Nancy Herriman, the author of No Comfort for the Lost, the first Mystery of Old San Francisco, received a bachelor's degree in chemical engineering from the University of Cincinnati, where she also took courses in history and archeology. She's a past winner of the RWA's Daphne du Maurier Award, and when she isn't writing, she enjoys performing with various choral groups. She lives in central Ohio with her husband and their two teenaged sons.
D.E. (Dan) Johnson's literary debut, a historical mystery entitled The Detroit Electric Scheme, was published by St. Martin 's Minotaur in September 2010. The sequel, Motor City Shakedown, was published by Minotaur in September 2011. These were followed by Detroit Breakdown and Detroit Shuffle. Dan is a history buff who has been writing fiction since childhood, but had to hit his midlife crisis to realize he should get serious about it. After spending his childhood in Kalamazoo, Michigan, Dan graduated from Central Michigan University and owned a business in Grand Rapids, Michigan for many years. He is married, has three daughters, and once again lives near Kalamazoo. He’s currently working on a new series.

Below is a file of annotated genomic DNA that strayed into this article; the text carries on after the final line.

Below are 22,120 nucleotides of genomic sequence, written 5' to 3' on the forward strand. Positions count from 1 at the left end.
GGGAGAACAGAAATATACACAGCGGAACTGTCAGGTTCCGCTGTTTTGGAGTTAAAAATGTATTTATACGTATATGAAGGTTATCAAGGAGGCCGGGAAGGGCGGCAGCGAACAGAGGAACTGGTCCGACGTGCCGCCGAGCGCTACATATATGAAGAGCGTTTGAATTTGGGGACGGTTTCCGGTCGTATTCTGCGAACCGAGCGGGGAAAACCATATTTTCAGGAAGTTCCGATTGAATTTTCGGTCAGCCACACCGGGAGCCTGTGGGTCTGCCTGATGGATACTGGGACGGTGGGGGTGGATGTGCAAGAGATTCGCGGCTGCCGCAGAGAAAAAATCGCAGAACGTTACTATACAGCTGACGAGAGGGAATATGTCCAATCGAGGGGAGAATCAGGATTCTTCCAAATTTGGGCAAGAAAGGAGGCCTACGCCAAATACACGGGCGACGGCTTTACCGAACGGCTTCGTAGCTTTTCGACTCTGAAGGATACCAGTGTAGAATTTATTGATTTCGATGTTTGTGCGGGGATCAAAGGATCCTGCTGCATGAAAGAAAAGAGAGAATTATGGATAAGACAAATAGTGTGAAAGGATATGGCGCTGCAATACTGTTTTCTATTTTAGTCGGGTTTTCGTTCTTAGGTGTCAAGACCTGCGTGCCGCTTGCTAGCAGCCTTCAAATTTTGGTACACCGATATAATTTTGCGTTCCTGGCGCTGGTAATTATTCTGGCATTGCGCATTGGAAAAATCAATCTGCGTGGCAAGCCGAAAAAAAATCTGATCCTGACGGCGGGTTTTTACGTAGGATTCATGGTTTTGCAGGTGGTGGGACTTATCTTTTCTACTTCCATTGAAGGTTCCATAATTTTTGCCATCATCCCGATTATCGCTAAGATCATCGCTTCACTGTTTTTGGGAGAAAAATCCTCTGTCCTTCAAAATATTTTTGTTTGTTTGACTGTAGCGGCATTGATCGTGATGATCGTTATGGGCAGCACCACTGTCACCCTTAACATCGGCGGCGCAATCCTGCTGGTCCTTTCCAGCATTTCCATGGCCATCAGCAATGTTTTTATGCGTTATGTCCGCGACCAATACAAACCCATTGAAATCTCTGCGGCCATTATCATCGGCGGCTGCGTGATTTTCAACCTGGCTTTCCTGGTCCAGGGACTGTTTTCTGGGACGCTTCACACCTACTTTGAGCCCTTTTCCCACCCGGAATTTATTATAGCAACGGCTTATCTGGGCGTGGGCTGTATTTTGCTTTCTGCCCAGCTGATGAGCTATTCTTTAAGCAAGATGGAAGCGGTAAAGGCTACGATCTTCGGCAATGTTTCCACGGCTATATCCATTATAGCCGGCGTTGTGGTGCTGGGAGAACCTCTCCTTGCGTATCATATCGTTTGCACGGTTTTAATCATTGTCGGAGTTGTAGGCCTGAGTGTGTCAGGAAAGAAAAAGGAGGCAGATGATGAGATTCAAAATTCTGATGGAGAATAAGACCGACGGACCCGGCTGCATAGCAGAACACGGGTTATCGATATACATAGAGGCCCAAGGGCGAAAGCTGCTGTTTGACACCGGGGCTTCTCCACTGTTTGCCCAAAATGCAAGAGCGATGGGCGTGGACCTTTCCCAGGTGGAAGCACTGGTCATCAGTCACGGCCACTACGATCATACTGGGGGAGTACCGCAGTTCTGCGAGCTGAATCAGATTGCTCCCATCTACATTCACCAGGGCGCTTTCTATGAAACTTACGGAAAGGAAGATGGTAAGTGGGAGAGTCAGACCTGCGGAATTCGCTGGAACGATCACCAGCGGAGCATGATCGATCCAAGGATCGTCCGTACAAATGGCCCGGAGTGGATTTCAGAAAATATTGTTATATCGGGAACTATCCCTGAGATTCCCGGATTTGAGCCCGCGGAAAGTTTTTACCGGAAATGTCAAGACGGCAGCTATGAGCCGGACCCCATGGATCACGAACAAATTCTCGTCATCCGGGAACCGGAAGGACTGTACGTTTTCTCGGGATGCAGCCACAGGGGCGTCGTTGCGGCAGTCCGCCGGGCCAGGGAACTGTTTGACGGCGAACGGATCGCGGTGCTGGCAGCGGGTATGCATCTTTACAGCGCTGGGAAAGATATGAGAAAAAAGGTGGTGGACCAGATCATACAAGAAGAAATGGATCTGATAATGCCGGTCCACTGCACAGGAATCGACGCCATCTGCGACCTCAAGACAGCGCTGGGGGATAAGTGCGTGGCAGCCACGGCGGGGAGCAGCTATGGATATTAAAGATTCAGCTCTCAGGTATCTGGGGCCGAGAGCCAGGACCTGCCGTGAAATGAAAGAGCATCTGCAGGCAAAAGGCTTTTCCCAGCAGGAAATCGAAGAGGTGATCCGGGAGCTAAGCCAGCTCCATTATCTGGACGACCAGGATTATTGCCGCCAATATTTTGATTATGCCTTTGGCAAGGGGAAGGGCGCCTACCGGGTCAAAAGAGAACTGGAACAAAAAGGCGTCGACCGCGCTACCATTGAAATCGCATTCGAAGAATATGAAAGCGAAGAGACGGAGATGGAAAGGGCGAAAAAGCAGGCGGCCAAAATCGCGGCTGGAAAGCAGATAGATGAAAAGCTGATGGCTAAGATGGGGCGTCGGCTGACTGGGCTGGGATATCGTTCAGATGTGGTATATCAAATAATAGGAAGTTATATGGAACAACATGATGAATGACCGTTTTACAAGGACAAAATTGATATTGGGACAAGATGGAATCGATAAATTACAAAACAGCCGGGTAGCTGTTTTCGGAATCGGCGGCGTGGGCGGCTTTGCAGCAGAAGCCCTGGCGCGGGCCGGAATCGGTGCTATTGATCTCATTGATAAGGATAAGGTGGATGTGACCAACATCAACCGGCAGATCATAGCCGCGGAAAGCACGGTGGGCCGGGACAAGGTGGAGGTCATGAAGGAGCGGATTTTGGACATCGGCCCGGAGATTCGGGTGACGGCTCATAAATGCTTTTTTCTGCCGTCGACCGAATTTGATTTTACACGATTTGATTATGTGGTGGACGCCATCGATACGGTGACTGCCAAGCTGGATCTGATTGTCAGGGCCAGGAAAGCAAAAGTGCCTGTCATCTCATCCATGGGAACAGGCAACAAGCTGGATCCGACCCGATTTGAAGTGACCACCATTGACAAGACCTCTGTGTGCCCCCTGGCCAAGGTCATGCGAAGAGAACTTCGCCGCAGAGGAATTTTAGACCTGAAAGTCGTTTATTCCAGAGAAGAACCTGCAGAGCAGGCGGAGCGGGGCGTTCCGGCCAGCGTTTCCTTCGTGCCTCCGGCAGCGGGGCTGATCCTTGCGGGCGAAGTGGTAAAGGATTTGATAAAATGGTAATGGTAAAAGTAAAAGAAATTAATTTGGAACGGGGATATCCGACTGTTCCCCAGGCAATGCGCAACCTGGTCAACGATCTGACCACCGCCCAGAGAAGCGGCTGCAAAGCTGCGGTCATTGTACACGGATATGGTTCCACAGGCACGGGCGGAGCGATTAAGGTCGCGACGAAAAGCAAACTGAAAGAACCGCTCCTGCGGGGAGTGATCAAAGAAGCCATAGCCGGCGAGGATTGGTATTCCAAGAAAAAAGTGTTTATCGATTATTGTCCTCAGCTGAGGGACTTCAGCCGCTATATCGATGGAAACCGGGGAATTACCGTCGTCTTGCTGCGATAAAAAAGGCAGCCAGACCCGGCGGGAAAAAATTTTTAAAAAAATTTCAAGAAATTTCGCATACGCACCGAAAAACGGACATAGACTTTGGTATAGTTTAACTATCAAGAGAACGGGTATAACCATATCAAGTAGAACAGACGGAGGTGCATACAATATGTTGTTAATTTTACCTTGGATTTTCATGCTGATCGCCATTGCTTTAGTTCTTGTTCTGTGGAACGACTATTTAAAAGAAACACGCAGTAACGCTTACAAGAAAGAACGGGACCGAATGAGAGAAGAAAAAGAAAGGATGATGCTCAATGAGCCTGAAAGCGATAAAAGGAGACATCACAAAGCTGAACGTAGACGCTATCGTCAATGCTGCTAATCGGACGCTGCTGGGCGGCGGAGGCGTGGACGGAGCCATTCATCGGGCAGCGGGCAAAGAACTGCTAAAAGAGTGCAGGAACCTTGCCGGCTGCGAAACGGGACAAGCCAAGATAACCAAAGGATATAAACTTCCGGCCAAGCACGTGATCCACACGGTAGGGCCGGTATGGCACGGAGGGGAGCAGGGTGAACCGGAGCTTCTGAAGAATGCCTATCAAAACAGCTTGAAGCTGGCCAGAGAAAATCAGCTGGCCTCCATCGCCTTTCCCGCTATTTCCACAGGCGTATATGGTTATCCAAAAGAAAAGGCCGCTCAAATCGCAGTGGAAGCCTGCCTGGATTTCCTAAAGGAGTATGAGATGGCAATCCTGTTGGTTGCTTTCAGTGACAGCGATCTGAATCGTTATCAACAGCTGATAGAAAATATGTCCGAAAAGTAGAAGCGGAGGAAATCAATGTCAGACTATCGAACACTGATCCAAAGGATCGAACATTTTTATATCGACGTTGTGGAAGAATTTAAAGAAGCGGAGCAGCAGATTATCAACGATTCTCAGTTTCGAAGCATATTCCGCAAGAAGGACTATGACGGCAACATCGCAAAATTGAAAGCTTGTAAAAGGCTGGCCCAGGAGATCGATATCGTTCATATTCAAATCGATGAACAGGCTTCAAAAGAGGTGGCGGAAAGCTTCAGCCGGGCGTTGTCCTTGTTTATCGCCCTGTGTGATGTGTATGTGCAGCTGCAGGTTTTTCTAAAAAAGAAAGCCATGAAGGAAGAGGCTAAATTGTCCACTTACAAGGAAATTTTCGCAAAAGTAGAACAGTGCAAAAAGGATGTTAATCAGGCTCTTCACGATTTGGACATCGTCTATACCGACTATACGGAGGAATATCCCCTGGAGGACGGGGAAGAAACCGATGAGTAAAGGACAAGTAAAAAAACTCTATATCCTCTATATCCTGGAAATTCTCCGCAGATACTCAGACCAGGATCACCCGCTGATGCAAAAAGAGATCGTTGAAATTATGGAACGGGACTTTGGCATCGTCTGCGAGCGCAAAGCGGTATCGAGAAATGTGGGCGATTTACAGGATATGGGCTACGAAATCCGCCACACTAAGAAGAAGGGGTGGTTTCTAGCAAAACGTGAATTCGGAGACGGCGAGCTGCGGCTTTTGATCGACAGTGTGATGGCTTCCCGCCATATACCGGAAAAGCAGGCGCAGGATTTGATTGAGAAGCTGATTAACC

Stephen Mack Jones is a published poet, an award-winning playwright, and a recipient of the prestigious Kresge Arts in Detroit Literary Fellowship. He was born in Lansing, Michigan, and currently lives in Farmington Hills, outside of Detroit. He worked in advertising and marketing communications for a number of years before turning to fiction. August Snow is his first novel.